But the truth is that while they’re delicious, they’re not my favorite holiday treat. For that matter, they’re not my mom’s favorite holiday treat either. But we roll and fry and cover the counter with powdered sugar because we know that every year there is a woman who looks forward to eating a couple with a cup of tea—just as she’s done since she needed a stool to reach the counter helping her mom so many years ago.

So even if she only eats one and enjoys that one—and the memories it brings—it makes entirely worthwhile.

Well, that and the fact that every time she tells me they taste perfect—just like hers—I feel as if I’ve been able to give her a little (powdered sugared) piece of the happiness she’s brought me.


I have to admit that I’m a bit protective of this tradition, as it is often replicated in a fashion not as favorable as the real thing.

There are a couple tricks, the first being that the water has to be ice cold. Second—and most important—it you MUST roll each and every strip out paper thin. This means rolling it out once, cutting it into strips, rolling each individual strip, cutting them into sections, rolling each section out and then finally making the slits and pulling them through.


If it’s not thin, it’s crap.

No, this is not a political statement, but rather the most important thing to remember. Too many people make them thick, which in turn makes them heavy and chewy—not what we’re going for. They should end up delicate and light.

There aren’t a lot of ingredients—only seven in fact—and they’re not that complicated to assemble. But to make them traditionally is truly a labor of love—and totally worth it.


From gram’s pen to our rolling pin.

4 c. flour

1/2 t. salt

3 t. baking powder

1 stick of butter (softened)

3 egg yolks

3/4-1 c. ice cold water

powdered sugar

Sift dry ingredients and add cut butter.

Add beaten egg yolks in center.

Gradually add in water and work mixture with your hands and a fork—yes, only your hands and a fork—until the sides of the bowl are free of dough. The amount of water needed may vary from batch to batch.

Form handful-sized balls of dough and roll out on floured surface with rolling pin. Cut into long, thin strips and roll each until paper thin.

Cut each strip into 3-4 inch segments, slit each segment and pull top through middle to form a bow-tie of sorts.


After all dough is rolled and twisted (should take around 2 hours if done correctly,) fry in peanut oil, drain on paper towel, transfer to large bowl and sprinkle with large amounts of powdered sugar.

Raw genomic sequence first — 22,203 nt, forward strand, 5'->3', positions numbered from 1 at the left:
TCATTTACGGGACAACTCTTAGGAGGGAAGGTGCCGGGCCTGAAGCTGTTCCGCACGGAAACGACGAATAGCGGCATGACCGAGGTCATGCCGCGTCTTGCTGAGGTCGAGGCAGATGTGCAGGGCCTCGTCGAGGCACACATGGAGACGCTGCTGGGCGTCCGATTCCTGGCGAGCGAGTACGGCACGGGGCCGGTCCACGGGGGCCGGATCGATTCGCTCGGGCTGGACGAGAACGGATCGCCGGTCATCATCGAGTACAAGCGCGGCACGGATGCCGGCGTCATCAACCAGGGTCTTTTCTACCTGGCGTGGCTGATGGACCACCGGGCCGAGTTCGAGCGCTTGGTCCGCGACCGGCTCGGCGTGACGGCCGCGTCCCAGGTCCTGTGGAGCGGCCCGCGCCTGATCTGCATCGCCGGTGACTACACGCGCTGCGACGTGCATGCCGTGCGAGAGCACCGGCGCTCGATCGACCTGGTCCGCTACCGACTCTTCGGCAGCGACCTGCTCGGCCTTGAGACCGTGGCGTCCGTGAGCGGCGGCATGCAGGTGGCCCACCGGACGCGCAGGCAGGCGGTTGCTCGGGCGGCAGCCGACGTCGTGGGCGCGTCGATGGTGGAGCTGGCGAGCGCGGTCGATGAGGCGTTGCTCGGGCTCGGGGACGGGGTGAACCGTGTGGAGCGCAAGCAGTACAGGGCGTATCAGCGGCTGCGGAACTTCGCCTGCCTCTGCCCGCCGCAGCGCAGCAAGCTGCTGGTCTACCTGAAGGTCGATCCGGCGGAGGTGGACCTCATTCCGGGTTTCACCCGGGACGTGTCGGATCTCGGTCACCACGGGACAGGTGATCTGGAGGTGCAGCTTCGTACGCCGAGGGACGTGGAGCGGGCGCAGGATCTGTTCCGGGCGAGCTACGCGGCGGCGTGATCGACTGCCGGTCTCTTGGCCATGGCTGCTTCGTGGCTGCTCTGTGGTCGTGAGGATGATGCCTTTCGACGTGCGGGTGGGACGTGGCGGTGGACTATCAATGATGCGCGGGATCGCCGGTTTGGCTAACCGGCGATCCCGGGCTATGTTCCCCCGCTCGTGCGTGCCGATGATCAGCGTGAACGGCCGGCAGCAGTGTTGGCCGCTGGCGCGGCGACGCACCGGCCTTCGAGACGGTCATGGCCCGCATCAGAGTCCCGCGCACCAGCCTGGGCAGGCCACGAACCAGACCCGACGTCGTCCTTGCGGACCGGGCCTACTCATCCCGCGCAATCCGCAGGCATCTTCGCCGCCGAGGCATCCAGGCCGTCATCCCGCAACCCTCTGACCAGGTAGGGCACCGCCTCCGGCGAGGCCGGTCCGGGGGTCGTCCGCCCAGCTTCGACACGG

At this point I’m covered in powdered sugar and stink like peanut oil, meaning I may pull out a couple other things I learned to say from my grandma, namely “Jezusa I Maryi” and “gouvna” at different decibel levels. Ahh…traditions.

So although I have no idea how to say it despite her many (failed) attempts to teach me—Wesolych Swiat!

Merry Christmas and Happy Holidays!

What’s a traditional family recipe that you make every year, even if you don’t really enjoy eating it yourself?

Pin-Up Girls and Giving Thanks

This time of year we all give thanks

For blessings small and big,

I’m thankful for my family,

Good food and my work  gig.

But things don’t always get the love,

I feel that they deserved,

Those things that keep me happy

On those days I come unnerved.

So instead of taking out my angst

By working out too much,

I’m once again presenting you

With rhyming crap and such.


I’m thankful plain Greek yogurt has

a presence in my fridge,


As even if it costs too much,

Abstaining’s sacrilege.

I’m thankful for the job I have,

Although some days it sucks,

Writing this and fixing that

For other lazy…people.

I’m thankful for my pots and pans,

although I rarely “cook.”


But chickpeas, rice and veggies here

is all it really took.

I’m thankful for my morning tea,

that helps to get things moving,


(Although no one will say it,

a good movement’s mood improving.)

I’m thankful grocery clerks nearby,

All know me by my face.

As apparently I stop there

More than any other place.

I’m thankful that somebody makes

a frozen pizza right,


Along with pumpkin and tahini oats,

(I could eat this every night.)


And I might. Don’t judge.


I’m thankful for the bloggers that

I’ve met throughout the years,

We shared some food, some thoughts, some jokes

and also shared some tears.

Cancer’s probably touched us all

the breadth of it  is sad,


But this calendar will donate funds,

in memory of Deb’s dad.

I pretend to smoke asparagus

and look like a cartoon,


but was thankful for the chance to help

and hope you order soon!

(Seriously. Go check out her post and all the Blogger Babes—they are fabulous, especially Smoothie Girl herself.)

I’m also glad I took time,

To try and be amusing.

Instead of fighting mental wars,

I sometimes end up losing.

But I’m also thankful there are days

When honesty means more.

You all help me face the struggles that

I normally ignore.

(That’s as sappy as I’ll ever be,

let’s end this thing with more of “me.”)

All in all…

I’m thankful that I have the chance

To blog here any day.

Cause even if I’m full of shit,

You read it anyway.

And for that, I am truly thankful.

What are you thankful for?